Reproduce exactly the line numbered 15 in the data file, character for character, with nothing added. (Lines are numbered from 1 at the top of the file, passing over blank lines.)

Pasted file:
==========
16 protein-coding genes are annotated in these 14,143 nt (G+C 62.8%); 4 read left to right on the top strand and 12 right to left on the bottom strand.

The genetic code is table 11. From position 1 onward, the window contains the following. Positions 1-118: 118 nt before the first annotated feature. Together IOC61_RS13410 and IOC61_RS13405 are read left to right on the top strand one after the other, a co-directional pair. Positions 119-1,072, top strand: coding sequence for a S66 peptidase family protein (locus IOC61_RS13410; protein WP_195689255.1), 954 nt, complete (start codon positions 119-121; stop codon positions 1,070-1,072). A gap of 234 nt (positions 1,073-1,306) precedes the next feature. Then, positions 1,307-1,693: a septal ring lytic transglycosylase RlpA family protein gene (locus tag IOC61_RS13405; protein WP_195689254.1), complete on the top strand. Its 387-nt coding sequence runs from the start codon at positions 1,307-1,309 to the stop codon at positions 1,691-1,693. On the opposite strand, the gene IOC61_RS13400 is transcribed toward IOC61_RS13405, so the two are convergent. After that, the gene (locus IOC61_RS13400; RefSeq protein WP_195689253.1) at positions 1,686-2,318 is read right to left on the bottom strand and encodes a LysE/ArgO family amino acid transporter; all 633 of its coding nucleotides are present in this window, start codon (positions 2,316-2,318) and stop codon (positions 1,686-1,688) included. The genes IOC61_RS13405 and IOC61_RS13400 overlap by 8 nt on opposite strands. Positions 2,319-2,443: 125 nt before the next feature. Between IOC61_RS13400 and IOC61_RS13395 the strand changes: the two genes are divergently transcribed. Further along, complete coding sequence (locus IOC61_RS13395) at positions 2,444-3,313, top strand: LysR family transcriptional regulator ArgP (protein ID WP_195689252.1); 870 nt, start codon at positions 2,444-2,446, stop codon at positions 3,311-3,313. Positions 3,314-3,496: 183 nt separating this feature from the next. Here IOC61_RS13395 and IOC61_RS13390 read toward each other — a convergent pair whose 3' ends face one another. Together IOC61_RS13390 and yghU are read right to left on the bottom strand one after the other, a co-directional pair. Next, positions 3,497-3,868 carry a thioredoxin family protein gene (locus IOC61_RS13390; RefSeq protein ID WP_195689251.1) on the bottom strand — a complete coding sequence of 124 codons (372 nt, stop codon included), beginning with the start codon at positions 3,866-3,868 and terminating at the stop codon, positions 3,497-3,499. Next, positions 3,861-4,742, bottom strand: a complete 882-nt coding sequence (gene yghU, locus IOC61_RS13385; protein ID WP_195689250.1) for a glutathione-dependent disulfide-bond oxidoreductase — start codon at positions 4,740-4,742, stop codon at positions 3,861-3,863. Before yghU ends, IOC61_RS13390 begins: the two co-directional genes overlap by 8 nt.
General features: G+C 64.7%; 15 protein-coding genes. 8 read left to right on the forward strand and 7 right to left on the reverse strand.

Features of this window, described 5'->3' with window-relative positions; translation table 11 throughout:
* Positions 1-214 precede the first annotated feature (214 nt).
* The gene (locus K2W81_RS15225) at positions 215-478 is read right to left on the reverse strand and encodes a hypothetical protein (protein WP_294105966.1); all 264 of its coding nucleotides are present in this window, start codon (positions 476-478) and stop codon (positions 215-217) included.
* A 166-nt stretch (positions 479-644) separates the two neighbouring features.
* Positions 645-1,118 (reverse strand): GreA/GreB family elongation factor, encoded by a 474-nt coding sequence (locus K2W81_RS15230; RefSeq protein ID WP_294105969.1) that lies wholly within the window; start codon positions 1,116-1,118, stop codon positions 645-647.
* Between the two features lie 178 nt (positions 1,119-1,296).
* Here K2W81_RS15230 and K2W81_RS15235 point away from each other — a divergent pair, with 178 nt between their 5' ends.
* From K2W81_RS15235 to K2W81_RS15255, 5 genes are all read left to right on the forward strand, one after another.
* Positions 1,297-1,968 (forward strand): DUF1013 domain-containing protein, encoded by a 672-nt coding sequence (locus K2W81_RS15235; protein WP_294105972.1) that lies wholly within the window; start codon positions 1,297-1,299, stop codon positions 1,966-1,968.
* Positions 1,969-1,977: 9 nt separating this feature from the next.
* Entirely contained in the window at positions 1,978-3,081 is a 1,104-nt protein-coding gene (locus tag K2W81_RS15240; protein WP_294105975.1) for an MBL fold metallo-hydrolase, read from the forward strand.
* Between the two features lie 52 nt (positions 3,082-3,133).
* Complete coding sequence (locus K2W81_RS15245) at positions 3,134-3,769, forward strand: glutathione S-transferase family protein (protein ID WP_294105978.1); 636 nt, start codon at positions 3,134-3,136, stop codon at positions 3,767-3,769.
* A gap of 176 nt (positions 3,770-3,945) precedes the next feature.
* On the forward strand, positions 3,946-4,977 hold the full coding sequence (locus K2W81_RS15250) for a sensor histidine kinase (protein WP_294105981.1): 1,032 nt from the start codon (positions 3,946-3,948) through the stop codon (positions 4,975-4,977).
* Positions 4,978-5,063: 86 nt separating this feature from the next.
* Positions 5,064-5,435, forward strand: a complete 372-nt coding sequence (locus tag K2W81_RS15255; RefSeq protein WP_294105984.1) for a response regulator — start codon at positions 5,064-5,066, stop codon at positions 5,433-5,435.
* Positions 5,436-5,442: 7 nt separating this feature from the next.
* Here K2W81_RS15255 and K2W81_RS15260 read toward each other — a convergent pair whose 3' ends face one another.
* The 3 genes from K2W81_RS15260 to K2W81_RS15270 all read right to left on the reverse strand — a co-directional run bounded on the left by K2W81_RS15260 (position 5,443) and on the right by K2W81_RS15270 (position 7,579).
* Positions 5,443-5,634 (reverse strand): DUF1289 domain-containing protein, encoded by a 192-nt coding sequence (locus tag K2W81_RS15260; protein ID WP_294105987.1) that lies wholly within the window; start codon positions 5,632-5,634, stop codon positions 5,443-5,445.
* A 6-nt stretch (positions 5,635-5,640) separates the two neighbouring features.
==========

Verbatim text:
* Between the two features lie 52 nt (positions 3,082-3,133).